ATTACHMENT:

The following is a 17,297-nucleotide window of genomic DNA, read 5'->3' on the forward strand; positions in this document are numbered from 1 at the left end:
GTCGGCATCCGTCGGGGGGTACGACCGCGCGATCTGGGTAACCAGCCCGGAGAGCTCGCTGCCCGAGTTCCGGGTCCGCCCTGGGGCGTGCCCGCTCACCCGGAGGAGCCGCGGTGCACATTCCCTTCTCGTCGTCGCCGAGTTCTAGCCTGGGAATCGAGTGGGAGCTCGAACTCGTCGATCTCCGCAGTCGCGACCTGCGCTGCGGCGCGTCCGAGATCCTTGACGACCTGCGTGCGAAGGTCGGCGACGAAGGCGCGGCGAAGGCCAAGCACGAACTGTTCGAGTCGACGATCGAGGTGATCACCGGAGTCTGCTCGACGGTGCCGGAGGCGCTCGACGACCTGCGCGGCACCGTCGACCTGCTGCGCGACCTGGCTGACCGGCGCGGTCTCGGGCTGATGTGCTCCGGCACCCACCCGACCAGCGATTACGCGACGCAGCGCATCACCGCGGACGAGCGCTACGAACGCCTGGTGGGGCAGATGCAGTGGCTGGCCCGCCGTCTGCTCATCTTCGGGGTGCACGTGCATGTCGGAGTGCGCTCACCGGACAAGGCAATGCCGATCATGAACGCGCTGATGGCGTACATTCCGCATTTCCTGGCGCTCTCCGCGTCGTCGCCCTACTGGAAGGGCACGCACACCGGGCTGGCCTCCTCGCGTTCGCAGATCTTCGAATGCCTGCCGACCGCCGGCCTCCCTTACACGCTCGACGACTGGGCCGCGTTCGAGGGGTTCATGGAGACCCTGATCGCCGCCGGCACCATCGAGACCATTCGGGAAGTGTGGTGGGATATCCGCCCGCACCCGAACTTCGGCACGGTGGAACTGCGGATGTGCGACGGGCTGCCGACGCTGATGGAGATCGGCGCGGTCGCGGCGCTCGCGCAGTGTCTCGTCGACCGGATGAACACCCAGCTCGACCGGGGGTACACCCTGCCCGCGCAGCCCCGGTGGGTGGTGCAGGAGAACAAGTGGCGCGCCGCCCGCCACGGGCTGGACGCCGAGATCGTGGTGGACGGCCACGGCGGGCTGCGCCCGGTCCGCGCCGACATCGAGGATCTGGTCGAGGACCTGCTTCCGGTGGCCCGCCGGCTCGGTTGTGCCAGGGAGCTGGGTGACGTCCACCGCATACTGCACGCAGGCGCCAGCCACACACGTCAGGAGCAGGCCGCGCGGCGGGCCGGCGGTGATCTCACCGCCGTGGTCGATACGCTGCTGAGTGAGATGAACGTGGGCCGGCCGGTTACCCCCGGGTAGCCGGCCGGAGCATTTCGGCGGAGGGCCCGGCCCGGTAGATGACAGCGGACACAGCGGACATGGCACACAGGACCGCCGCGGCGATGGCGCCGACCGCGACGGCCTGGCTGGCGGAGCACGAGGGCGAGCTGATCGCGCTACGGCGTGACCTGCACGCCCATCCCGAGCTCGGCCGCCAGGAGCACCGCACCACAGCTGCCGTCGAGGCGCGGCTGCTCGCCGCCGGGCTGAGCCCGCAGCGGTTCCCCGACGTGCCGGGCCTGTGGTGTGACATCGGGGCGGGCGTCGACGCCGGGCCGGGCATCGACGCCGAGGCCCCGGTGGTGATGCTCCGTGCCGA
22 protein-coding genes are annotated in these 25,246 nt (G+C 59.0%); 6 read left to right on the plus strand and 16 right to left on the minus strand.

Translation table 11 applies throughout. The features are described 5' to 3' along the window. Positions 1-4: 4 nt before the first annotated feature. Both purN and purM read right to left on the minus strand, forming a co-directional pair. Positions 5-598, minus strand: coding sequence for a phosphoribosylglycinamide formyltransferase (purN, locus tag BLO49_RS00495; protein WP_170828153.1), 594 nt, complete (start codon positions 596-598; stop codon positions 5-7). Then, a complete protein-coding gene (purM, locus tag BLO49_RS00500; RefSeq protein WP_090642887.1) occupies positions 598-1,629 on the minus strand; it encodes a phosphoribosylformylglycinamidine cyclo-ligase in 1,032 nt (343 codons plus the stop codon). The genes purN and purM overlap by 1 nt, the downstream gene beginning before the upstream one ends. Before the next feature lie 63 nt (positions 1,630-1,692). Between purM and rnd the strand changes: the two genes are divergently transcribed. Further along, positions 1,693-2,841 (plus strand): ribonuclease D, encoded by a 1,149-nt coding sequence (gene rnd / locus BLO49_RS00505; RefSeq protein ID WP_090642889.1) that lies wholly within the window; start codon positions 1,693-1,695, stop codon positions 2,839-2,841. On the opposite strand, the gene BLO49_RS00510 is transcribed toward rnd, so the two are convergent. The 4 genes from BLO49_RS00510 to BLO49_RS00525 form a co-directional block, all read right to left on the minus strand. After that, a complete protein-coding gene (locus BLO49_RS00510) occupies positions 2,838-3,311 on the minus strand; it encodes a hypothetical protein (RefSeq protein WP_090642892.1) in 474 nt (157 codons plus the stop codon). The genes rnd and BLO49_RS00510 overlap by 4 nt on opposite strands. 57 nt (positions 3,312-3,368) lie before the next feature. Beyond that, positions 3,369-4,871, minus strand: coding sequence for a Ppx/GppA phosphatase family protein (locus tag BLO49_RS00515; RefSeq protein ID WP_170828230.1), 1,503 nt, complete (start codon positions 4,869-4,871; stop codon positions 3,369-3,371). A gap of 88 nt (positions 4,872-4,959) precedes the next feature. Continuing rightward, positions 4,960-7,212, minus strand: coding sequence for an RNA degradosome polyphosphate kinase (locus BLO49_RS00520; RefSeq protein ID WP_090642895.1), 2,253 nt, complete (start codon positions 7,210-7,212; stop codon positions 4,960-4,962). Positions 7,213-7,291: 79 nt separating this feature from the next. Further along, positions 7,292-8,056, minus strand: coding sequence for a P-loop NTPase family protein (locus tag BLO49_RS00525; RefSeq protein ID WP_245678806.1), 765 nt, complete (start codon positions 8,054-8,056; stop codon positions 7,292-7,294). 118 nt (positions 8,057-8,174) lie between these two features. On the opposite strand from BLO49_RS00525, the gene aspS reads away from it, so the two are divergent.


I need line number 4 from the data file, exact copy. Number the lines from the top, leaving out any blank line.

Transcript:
Translation table 11 applies throughout. The features are described 5' to 3' along the window. Positions 1-4: 4 nt before the first annotated feature. Both purN and purM read right to left on the minus strand, forming a co-directional pair. Positions 5-598, minus strand: coding sequence for a phosphoribosylglycinamide formyltransferase (purN, locus tag BLO49_RS00495; protein WP_170828153.1), 594 nt, complete (start codon positions 596-598; stop codon positions 5-7). Then, a complete protein-coding gene (purM, locus tag BLO49_RS00500; RefSeq protein WP_090642887.1) occupies positions 598-1,629 on the minus strand; it encodes a phosphoribosylformylglycinamidine cyclo-ligase in 1,032 nt (343 codons plus the stop codon). The genes purN and purM overlap by 1 nt, the downstream gene beginning before the upstream one ends. Before the next feature lie 63 nt (positions 1,630-1,692). Between purM and rnd the strand changes: the two genes are divergently transcribed. Further along, positions 1,693-2,841 (plus strand): ribonuclease D, encoded by a 1,149-nt coding sequence (gene rnd / locus BLO49_RS00505; RefSeq protein ID WP_090642889.1) that lies wholly within the window; start codon positions 1,693-1,695, stop codon positions 2,839-2,841. On the opposite strand, the gene BLO49_RS00510 is transcribed toward rnd, so the two are convergent. The 4 genes from BLO49_RS00510 to BLO49_RS00525 form a co-directional block, all read right to left on the minus strand. After that, a complete protein-coding gene (locus BLO49_RS00510) occupies positions 2,838-3,311 on the minus strand; it encodes a hypothetical protein (RefSeq protein WP_090642892.1) in 474 nt (157 codons plus the stop codon). The genes rnd and BLO49_RS00510 overlap by 4 nt on opposite strands. 57 nt (positions 3,312-3,368) lie before the next feature. Beyond that, positions 3,369-4,871, minus strand: coding sequence for a Ppx/GppA phosphatase family protein (locus tag BLO49_RS00515; RefSeq protein ID WP_170828230.1), 1,503 nt, complete (start codon positions 4,869-4,871; stop codon positions 3,369-3,371). A gap of 88 nt (positions 4,872-4,959) precedes the next feature. Continuing rightward, positions 4,960-7,212, minus strand: coding sequence for an RNA degradosome polyphosphate kinase (locus BLO49_RS00520; RefSeq protein ID WP_090642895.1), 2,253 nt, complete (start codon positions 7,210-7,212; stop codon positions 4,960-4,962). Positions 7,213-7,291: 79 nt separating this feature from the next. Further along, positions 7,292-8,056, minus strand: coding sequence for a P-loop NTPase family protein (locus tag BLO49_RS00525; RefSeq protein ID WP_245678806.1), 765 nt, complete (start codon positions 8,054-8,056; stop codon positions 7,292-7,294). 118 nt (positions 8,057-8,174) lie between these two features. On the opposite strand from BLO49_RS00525, the gene aspS reads away from it, so the two are divergent.